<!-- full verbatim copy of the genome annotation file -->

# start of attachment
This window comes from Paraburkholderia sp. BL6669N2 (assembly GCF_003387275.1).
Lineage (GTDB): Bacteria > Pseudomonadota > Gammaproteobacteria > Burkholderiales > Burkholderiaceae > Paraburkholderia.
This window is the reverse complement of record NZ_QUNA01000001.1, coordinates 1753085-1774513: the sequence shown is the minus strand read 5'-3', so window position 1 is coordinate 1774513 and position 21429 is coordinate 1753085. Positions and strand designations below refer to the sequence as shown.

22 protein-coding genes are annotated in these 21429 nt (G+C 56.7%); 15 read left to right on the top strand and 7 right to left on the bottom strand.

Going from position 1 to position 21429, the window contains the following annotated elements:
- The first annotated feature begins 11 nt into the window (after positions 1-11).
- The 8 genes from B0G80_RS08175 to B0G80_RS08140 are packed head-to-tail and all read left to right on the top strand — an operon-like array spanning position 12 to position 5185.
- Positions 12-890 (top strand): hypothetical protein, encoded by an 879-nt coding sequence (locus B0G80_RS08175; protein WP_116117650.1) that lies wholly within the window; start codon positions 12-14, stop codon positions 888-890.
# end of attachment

This window comes from Paraburkholderia sp. BL6669N2 (assembly GCF_003387275.1).
Lineage (GTDB): Bacteria > Pseudomonadota > Gammaproteobacteria > Burkholderiales > Burkholderiaceae > Paraburkholderia.
This window is the reverse complement of record NZ_QUNA01000001.1, coordinates 1753085-1774513: the sequence shown is the minus strand read 5'-3', so window position 1 is coordinate 1774513 and position 21429 is coordinate 1753085. Positions and strand designations below refer to the sequence as shown.

22 protein-coding genes are annotated in these 21429 nt (G+C 56.7%); 15 read left to right on the top strand and 7 right to left on the bottom strand.

Going from position 1 to position 21429, the window contains the following annotated elements:
- The first annotated feature begins 11 nt into the window (after positions 1-11).
- The 8 genes from B0G80_RS08175 to B0G80_RS08140 are packed head-to-tail and all read left to right on the top strand — an operon-like array spanning position 12 to position 5185.
- Positions 12-890 (top strand): hypothetical protein, encoded by an 879-nt coding sequence (locus B0G80_RS08175; protein WP_116117650.1) that lies wholly within the window; start codon positions 12-14, stop codon positions 888-890.